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Round-up of last month’s main workforce and policy news affecting UK nurses

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Miss any of the news affecting the profession during December? Catch up with our summary of the main nursing headlines.

 

Exclusive: Lack of drinks leaving dementia patients ‘vulnerable’

Hydrated residents have better appetites because they are more alert

Hydrated residents have better appetites because they are more alert

Patients with dementia are being given few opportunities to drink water on wards and in accident and emergency departments in London, leaving them “extremely vulnerable”, a review has found.

“It is imperative that people with dementia in hospital receive adequate nutrition and hydration”

Report authors

Senior nurses, who peer reviewed care at six of the capital’s acute trusts, found it was not uncommon to see patients without fresh water or cups in reach.

“These patients were not able to ask for a drink or ask for help and were therefore extremely vulnerable,” said a report on the review, set up by NHS England’s dementia clinical network in London.

In A&E, leftover food and cold cups of tea were noted as a “particular issue”, it said. Due to staff shortages in A&E, unless volunteers were on hand, it was sometimes not possible for patients’ hydration and nutritional needs to be “adequately” met, stated the report shared with Nursing Times.

It added that, while ward meal times were well supervised, few patients were supported to drink outside of these periods. Patients also appeared to have not been asked about their preference for using either a cup, beaker, or beaker with lid.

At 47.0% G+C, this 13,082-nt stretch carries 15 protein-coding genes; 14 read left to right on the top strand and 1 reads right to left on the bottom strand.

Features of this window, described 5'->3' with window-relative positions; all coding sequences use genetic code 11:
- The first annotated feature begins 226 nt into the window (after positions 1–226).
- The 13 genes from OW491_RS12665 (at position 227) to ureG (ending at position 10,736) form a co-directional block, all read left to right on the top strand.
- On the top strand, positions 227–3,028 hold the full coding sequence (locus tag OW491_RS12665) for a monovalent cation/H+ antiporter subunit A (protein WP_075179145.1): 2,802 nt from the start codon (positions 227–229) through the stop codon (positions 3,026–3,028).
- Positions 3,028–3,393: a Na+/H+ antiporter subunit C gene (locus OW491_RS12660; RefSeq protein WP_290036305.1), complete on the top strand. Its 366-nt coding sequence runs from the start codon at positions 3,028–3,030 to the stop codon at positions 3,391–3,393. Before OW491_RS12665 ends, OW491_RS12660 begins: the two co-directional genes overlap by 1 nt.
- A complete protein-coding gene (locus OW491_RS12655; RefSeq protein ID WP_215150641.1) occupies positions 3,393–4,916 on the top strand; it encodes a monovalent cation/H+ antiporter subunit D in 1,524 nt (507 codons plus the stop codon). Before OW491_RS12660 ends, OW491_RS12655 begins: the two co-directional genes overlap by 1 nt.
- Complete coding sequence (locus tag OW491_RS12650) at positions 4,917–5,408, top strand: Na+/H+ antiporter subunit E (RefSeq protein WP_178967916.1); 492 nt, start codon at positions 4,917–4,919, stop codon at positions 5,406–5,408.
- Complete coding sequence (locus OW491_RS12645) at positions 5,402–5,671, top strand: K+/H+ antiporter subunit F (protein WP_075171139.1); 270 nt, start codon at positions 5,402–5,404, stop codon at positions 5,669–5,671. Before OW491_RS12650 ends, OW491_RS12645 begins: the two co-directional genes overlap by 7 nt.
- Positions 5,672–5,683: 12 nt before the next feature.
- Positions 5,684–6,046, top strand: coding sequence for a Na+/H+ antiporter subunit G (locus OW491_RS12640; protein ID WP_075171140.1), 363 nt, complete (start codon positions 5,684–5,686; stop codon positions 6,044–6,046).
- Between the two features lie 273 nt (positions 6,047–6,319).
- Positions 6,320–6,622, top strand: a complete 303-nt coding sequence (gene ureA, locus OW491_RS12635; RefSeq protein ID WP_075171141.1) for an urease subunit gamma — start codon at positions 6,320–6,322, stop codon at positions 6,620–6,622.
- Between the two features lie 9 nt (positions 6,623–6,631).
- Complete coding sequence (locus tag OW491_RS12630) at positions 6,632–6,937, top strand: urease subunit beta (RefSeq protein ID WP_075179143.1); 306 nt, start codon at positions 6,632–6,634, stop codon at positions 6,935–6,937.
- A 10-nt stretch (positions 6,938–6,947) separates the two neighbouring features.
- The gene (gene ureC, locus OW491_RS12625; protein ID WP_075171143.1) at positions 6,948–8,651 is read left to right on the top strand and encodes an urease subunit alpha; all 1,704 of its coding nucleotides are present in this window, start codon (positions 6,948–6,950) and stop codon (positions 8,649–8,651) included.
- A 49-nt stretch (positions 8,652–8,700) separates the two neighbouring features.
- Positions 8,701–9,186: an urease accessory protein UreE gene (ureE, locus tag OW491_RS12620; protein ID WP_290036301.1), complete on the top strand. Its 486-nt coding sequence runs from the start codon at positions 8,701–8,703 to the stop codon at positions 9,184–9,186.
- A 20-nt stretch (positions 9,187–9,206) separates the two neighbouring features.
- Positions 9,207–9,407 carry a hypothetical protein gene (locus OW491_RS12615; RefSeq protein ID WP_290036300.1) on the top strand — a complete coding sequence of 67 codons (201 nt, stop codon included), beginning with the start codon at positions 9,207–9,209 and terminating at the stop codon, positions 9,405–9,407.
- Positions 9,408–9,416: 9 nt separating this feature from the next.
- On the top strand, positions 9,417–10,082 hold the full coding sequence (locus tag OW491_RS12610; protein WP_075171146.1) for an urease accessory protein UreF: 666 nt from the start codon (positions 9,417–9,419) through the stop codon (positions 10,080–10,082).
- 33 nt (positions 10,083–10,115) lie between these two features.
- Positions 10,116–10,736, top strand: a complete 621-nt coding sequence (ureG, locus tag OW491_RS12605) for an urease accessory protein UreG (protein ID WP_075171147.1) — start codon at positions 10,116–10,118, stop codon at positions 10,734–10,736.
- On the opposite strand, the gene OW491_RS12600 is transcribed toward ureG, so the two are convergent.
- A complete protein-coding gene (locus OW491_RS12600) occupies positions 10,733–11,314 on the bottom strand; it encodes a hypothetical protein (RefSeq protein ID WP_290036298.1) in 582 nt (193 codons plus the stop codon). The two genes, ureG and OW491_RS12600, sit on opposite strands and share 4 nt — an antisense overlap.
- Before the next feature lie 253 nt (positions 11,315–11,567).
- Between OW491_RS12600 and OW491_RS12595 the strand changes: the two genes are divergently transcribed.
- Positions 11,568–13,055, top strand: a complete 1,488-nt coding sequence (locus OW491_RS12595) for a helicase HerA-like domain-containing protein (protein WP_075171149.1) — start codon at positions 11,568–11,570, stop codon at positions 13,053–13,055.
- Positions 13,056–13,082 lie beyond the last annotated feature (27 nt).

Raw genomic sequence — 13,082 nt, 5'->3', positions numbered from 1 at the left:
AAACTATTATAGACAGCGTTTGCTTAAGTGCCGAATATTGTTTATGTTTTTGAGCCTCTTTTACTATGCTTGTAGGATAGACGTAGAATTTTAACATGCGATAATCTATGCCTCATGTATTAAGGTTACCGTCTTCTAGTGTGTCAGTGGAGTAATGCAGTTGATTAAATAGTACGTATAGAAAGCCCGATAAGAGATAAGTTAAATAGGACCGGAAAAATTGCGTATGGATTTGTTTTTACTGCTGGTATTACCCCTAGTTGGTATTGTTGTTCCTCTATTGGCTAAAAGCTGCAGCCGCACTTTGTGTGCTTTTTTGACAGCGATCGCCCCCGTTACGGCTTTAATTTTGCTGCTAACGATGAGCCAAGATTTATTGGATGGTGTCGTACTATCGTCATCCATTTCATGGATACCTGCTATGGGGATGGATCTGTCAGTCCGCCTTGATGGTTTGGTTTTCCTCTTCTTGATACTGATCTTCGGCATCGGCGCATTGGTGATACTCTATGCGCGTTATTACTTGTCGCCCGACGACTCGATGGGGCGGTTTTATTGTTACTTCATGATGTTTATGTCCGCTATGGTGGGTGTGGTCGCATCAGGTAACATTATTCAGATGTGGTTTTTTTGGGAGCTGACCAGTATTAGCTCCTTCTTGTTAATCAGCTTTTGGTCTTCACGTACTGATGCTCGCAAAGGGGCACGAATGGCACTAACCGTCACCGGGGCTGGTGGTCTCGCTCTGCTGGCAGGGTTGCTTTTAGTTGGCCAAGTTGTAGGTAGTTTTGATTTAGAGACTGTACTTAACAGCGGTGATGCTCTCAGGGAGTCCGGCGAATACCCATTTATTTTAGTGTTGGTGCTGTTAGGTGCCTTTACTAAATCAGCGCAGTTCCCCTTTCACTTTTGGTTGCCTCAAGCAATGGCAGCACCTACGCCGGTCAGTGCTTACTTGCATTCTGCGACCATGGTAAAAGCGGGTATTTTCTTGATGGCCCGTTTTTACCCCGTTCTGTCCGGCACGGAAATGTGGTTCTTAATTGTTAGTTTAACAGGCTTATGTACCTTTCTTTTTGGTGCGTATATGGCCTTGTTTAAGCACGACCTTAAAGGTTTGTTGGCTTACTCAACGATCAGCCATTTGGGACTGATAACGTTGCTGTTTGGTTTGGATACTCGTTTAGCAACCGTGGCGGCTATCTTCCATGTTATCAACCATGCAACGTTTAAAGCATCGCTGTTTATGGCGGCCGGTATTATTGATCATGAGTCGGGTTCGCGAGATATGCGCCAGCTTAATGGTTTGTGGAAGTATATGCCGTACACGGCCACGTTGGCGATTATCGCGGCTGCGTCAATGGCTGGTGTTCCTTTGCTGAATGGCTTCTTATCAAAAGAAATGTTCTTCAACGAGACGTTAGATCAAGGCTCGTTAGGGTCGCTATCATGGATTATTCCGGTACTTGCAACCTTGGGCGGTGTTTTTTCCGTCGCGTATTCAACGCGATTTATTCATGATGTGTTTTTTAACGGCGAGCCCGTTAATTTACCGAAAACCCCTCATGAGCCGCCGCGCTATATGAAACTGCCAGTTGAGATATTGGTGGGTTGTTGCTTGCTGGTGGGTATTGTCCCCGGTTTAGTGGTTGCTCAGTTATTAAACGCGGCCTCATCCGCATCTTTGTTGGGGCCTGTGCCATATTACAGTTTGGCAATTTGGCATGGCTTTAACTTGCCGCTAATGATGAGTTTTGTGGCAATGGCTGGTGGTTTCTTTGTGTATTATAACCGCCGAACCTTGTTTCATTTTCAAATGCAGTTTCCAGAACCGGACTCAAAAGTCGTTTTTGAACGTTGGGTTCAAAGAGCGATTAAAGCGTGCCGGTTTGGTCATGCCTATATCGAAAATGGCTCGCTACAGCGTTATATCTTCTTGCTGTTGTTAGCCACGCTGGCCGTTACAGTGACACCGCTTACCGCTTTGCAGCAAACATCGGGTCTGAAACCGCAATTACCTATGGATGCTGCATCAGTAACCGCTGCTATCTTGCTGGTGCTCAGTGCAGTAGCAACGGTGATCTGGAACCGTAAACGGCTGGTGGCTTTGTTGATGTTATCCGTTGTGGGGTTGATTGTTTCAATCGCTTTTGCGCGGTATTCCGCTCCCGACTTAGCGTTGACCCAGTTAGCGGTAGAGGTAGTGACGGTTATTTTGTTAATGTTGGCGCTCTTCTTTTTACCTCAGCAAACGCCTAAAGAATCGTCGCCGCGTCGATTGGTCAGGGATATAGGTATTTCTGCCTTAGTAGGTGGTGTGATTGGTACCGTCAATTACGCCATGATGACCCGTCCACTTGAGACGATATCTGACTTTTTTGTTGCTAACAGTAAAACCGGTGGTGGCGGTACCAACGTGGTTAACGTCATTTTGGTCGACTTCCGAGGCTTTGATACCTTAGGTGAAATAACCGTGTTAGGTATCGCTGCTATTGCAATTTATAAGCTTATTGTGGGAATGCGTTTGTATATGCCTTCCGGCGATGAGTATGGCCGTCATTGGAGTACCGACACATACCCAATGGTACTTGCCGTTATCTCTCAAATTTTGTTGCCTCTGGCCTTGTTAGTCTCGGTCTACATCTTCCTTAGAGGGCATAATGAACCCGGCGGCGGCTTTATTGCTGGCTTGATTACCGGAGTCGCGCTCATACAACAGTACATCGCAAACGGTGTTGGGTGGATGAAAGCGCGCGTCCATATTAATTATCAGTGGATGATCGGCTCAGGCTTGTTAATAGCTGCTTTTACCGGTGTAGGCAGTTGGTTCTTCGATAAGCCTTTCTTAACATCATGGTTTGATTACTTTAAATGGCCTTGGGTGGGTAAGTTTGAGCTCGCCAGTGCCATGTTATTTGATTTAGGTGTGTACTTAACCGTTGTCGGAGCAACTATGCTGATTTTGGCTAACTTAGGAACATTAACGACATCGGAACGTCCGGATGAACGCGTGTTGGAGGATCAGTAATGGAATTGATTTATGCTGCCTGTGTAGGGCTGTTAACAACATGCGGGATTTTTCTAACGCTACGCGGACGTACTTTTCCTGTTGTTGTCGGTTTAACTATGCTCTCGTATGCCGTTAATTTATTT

Those behind the review stressed they had witnessed “excellent” care, particularly by nurses, but said trust chief nurses needed to address problems with poor access to drinks outside of meal times. They also highlighted that most patients with dementia were attending A&E unaccompanied.

“It is imperative that people with dementia in hospital receive adequate nutrition and hydration. This needs to be considered 24 hours per day and throughout the hospital, including the emergency department and be personalised,” they said.

 

Leading nurses and midwives made dames in 2018 honours list

Hilary Chapman

Hilary Chapman

Hilary Chapman

Three new dames are among nearly 20 members of the nursing and midwifery professions recognised for their achievements in the 2018 new year’s honours list.

Hilary Chapman, chief nurse of Sheffield Teaching Hospitals Foundation Trust, and recently retired former Royal College of Midwives chief executive Cathy Warwick become dames, as does former nurse Jackie Daniel, chief executive of University Hospitals of Morecambe Bay Foundation Trust.

Meanwhile, Hilary Garratt, NHS England’s director of nursing and deputy chief nursing officer, has received a CBE. A further three members of the profession received OBEs, six received MBEs and five were given the British Empire Medal. They include cancer nurse specialists, practice nurses, a senior prison nurse and a nursing entrepreneur.

Chief nursing officer for England Professor Jane Cummings congratulated recipients for their “leadership, dedication and hard work”.

 

Blue plaque unveiled to honour pioneering nurse leader

University of Gloucestershire

Blue plaque unveiled to honour pioneering nurse leader

Blue plaque at 11 Tivoli Road

A blue plaque was unveiled last month in Cheltenham to celebrate the life and work of Dame Sidney Browne, the first president of the Royal College of Nursing. The plaque unveiling ceremony took place at 11 Tivoli Road where Dame Sidney lived during her retirement until her death in 1941.